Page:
In 1966, Hathcock was deployed to Vietnam. While he was originally sent to serve in the military police, he volunteered for sniper duty and quickly earned a reputation with both fellow soldiers and the Viet Cong and the People's Army of Vietnam (PAVN). The latter two groups called Hathcock "White feather" because of the sniper's signature feather in his hat. Officially, Hathcock's number of confirmed kills stands at 93, but it's estimated he may have had as many as 300 or 400 unconfirmed ones.
The Gunnery Sgt is also responsible for one of the longest kills in history. In February of 1967, Hathcock had a confirmed kill at a staggering 2,500 yards. The most amazing part about this feat was the fact that he accomplished it with a slightly modified M2 Browning machine gun chambered in .50 BMG!
Eventually, Hathcock's efficient shooting caused enough headaches for the PAVN to put a $30,000 bounty on the lethal sniper's head. It was never collected. In fact, Hathcock killed many of the enemy snipers who tried to collect. All while he kept taking out other notable enemy personnel.
Carlos was responsible for taking out a notorious sniper known as "The Cobra" who was responsible for killing Marines in and around Hill 55 near Da Nang. Hathcock took the Cobra out with a single shot that passed clear the other sniper's rifle scope. In the same area, Hathcock killed a notorious female sniper known as "Apache" who had tortured and killed U.S. prisoners of war in the past.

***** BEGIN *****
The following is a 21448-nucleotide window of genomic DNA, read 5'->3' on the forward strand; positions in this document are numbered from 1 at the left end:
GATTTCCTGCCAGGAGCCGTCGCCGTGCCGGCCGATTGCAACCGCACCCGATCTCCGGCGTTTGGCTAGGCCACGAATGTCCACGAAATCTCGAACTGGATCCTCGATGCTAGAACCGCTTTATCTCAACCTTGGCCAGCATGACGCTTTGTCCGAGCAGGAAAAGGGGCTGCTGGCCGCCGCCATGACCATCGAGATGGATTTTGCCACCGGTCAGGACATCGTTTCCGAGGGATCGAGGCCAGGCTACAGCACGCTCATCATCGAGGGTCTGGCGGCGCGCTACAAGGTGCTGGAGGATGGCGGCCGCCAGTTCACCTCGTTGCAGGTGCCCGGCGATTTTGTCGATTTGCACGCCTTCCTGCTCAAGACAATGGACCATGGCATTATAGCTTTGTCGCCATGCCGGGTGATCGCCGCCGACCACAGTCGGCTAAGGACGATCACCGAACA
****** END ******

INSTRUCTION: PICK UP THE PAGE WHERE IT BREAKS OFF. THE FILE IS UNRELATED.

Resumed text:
However, his biggest feat was a solo mission to eliminate a Vietnamese General. It took him four days and three nights to crawl nearly 1,500 yards and infiltrate the enemy camp. He took the general out with a single shot as he stepped out onto the porch of his hut. Hathcock's active service career ended in 1969 after an anti-tank mine disabled the armored personnel carrier Hathcock was riding in. Even while injured, White Feather furthered his legend. He saved seven marines from the burning vehicle. In the process, he suffered third-degree burns to large parts of his body, effectively ending his service. He returned to the United States and established the Marine Corps Scout Sniper School in Virginia to pass his skills on to others. Unfortunately, the injuries he suffered in the war led to a slew of health issues that later led to his early death in 1999 at the age of 56. When all was said and done, the sniper had earned a Silver Star, a Navy Commendation Medal, a Purple Heart and several other awards for good conduct, service and gallantry. The Marine Corps re-named a range in his honor.
Simo Häyhä, Finnish Army, Served 1925-1940
This Corporal and Second Lieutenant Finnish sniper terrorized the Red Army during the Winter War, which was a conflict between the former Soviet Union and Finland. It lasted roughly a year from November of 1939 to March of 1940. Simo, a simple 20-year-old farmer and hunter joined up with the Finnish Army to serve his country and consequently stepped into military legend.
The humble Simo's shooting skills were nearly unmatched in both competition and on the battlefield. Over the course of the conflict, Simo was responsible for hundreds of kills both with M/28-30 bolt-action rifle and a submachine gun. Some believe he may be responsible for more sniper kills than any other soldier in the history of the world. No small accomplishment.